Demo of the hymn tune COELITES PLAUDANT with a cappella verse and harmonized descant. Free score.
The text 'Christ, the fair glory of the holy angels,' is a translation of a 9th C. office hymn by Rabanus Maurus, Christe sanctorum decus angelorum, and is now in wide use for the Feast of St Michael and All Angels. This hymn cites celestial visitors who have graced this earth, and once again calls on them to renew their graces: Christ the Savior, three archangels (Michael, defender; Gabriel, herald; Raphael, healer), Mary, the saints, and all the company of angels. The hymn concludes with a doxology. This same writer also bequeathed us Veni creator spiritus.
A French tune from the 1728 Rouen Antiphoner, it emerged in the 1906 hymnal with a new harmonization by Ralph Vaughan Williams as COELITES PLAUDANT, 'the heavenly hosts praise' (e.g., saints and angels). Combined with the hymn Christ the fair glory, the result is a majestic setting that is today a fixture for Michaelmas. The hymn is in the peculiar Greek poetic form known as Sapphic meter (220.127.116.11), named for the Greek poet who used this verse form for a significant portion of her work. The tune name means 'Heaven praises,' though The Hymnal 1982 changes the tune name to Caelites plaudant, 'heavenly ones praise.'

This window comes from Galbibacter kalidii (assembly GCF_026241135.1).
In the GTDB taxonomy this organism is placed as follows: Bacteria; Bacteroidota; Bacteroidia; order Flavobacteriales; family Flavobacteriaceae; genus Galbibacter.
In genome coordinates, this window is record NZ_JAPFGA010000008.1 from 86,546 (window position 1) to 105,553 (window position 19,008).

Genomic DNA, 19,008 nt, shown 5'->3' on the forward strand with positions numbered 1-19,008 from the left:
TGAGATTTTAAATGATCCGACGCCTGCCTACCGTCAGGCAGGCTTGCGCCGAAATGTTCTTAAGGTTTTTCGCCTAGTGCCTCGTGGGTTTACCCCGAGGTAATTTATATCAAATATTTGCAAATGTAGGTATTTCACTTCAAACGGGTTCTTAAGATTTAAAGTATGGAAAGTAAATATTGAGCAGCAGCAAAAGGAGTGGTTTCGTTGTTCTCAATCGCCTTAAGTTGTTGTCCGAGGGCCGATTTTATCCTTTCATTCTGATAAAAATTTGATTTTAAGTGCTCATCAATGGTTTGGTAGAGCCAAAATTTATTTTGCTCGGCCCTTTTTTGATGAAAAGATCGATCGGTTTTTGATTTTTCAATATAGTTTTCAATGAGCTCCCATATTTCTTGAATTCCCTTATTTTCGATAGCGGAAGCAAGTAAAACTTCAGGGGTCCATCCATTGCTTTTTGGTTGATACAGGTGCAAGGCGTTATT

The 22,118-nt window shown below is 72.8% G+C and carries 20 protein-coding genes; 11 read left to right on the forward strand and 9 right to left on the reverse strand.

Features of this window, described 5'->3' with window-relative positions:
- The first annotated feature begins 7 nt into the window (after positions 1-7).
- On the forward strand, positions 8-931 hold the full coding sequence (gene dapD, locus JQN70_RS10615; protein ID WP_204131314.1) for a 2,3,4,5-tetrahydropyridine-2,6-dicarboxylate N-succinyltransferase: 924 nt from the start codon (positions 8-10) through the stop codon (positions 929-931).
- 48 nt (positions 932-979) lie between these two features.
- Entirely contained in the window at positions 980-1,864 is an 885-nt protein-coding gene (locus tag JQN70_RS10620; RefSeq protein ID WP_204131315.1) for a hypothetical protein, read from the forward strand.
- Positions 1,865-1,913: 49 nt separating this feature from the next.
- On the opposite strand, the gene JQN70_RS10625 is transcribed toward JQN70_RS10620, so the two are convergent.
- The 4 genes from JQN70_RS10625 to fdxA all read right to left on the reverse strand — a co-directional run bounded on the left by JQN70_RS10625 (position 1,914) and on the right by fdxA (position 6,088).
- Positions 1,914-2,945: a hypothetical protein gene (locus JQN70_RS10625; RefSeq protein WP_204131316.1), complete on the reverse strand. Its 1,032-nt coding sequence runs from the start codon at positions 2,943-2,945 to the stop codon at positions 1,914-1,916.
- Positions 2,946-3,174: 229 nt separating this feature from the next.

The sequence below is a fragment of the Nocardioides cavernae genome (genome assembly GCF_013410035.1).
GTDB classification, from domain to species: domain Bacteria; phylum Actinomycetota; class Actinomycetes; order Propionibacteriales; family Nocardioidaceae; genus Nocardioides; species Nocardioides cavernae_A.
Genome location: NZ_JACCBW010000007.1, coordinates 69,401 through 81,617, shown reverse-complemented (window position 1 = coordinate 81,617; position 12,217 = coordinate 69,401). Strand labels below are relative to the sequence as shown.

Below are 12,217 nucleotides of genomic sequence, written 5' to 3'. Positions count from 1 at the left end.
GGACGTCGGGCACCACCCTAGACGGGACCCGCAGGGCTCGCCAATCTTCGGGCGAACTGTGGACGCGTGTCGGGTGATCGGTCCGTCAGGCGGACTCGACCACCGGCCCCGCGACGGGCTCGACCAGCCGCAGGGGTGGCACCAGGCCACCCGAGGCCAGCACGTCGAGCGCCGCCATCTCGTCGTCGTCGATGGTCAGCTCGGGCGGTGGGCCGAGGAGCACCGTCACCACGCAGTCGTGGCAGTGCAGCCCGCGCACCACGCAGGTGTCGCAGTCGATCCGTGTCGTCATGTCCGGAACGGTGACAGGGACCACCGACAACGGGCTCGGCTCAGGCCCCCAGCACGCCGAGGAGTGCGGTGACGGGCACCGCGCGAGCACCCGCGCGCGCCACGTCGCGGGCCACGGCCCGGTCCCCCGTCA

The Latin version of this hymn is also sung to another French tune from the same period, Christe sanctorum, which takes it's name from the Latin text of "Christ the fair glory," and which tune is given the honor of being hymn 1 in The Hymnal 1982.
P.S. - For some reason, The Hymnal 1982 renames this to Caelites plaudant, 'the heavens praise;' the original and proper name is Coelites plaudant, 'the heavenly hosts praise.'
Free organ score with harmonized descant (and an a cappella SATB harmonization adapted from RVW)
May the blest mother of our God and Savior,
may the celestial company of angels,
may the assembly of the saints in heaven
help us to praise thee
Father Almighty, Son, and Holy Spirit,
God ever blessed, hear our thankful praises;
Thine is the glory, which from all creation
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